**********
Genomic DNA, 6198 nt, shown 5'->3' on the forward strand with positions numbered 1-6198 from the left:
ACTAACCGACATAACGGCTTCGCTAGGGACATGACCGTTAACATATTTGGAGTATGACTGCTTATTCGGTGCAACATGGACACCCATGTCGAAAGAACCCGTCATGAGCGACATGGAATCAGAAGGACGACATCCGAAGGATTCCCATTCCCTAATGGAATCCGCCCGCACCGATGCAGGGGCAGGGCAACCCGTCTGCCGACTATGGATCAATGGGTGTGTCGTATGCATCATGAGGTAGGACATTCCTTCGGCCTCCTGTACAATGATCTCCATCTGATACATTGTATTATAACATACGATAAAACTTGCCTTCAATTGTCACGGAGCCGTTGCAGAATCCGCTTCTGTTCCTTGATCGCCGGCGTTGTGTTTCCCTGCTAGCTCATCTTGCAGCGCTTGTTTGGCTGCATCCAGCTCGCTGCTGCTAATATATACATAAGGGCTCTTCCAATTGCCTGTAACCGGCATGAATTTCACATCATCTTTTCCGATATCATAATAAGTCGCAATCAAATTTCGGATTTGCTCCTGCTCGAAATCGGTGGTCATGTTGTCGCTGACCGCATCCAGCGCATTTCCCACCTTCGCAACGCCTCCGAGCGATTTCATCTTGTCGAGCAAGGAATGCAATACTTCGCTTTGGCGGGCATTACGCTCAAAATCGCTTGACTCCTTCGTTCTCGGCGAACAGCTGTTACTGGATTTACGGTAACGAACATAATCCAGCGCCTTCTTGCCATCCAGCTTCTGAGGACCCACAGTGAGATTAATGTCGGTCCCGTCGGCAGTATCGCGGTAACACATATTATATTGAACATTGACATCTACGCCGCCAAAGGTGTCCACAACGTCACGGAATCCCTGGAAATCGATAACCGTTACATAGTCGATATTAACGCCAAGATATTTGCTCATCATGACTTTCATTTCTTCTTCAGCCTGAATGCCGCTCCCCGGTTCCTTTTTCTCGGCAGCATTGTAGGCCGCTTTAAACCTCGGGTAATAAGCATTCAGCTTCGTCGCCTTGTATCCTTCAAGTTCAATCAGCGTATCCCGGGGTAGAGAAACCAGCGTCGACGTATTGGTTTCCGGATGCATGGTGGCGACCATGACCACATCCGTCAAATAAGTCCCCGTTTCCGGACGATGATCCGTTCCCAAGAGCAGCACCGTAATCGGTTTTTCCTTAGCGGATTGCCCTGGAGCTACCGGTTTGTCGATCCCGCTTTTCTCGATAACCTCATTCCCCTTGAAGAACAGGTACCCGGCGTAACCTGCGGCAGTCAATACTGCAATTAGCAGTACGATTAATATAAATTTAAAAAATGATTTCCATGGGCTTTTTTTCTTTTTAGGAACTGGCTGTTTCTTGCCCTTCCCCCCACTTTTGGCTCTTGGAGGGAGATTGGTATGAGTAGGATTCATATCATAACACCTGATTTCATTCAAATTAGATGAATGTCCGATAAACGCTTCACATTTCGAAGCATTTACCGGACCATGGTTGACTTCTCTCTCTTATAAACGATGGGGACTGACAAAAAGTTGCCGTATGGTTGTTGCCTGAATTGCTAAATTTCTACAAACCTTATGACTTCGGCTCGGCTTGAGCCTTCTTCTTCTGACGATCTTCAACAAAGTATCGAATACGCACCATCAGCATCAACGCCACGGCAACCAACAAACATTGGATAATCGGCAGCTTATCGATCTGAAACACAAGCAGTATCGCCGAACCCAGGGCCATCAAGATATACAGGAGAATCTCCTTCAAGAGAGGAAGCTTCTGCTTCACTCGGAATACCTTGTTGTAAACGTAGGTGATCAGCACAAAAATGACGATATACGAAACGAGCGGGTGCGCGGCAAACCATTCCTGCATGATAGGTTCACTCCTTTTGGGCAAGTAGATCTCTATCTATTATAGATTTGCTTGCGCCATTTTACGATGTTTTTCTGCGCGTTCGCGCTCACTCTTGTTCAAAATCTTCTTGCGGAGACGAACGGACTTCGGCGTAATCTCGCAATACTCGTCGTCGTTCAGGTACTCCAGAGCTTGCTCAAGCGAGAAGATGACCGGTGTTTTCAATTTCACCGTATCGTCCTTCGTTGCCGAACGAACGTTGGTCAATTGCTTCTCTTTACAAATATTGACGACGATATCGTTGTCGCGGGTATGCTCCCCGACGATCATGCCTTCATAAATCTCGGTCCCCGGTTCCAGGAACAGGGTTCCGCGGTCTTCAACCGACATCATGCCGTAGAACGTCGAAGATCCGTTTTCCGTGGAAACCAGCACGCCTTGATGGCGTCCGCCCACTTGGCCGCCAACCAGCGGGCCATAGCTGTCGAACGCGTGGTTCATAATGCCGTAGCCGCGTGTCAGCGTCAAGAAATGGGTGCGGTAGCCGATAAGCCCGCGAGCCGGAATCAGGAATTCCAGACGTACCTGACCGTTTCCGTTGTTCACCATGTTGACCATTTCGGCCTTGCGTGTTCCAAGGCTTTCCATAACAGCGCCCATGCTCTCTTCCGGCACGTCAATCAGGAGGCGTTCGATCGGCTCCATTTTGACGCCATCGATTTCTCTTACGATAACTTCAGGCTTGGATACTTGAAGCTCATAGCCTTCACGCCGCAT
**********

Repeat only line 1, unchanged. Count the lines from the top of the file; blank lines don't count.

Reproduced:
Genomic DNA, 6198 nt, shown 5'->3' on the forward strand with positions numbered 1-6198 from the left: